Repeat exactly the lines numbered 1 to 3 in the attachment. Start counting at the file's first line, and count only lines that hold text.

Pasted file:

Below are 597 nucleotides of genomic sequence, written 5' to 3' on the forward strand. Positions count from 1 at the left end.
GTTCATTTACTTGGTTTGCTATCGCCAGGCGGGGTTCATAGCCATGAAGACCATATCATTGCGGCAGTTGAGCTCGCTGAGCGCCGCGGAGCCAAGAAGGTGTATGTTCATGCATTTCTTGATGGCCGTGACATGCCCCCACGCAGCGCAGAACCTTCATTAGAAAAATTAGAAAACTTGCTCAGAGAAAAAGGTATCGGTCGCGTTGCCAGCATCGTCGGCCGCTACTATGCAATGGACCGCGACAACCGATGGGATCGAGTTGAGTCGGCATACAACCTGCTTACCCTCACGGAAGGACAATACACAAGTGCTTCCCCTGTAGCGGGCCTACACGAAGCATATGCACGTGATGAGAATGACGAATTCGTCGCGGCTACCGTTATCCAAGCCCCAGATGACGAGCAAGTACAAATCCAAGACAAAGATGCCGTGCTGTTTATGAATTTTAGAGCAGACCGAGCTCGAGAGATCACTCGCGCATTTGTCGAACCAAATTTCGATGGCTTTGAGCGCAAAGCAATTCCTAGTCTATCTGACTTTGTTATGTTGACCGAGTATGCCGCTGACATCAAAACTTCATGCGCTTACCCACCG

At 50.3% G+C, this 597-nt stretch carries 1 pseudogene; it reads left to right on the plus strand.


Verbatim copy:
Below are 597 nucleotides of genomic sequence, written 5' to 3' on the forward strand. Positions count from 1 at the left end.
GTTCATTTACTTGGTTTGCTATCGCCAGGCGGGGTTCATAGCCATGAAGACCATATCATTGCGGCAGTTGAGCTCGCTGAGCGCCGCGGAGCCAAGAAGGTGTATGTTCATGCATTTCTTGATGGCCGTGACATGCCCCCACGCAGCGCAGAACCTTCATTAGAAAAATTAGAAAACTTGCTCAGAGAAAAAGGTATCGGTCGCGTTGCCAGCATCGTCGGCCGCTACTATGCAATGGACCGCGACAACCGATGGGATCGAGTTGAGTCGGCATACAACCTGCTTACCCTCACGGAAGGACAATACACAAGTGCTTCCCCTGTAGCGGGCCTACACGAAGCATATGCACGTGATGAGAATGACGAATTCGTCGCGGCTACCGTTATCCAAGCCCCAGATGACGAGCAAGTACAAATCCAAGACAAAGATGCCGTGCTGTTTATGAATTTTAGAGCAGACCGAGCTCGAGAGATCACTCGCGCATTTGTCGAACCAAATTTCGATGGCTTTGAGCGCAAAGCAATTCCTAGTCTATCTGACTTTGTTATGTTGACCGAGTATGCCGCTGACATCAAAACTTCATGCGCTTACCCACCG

At 50.3% G+C, this 597-nt stretch carries 1 pseudogene; it reads left to right on the plus strand.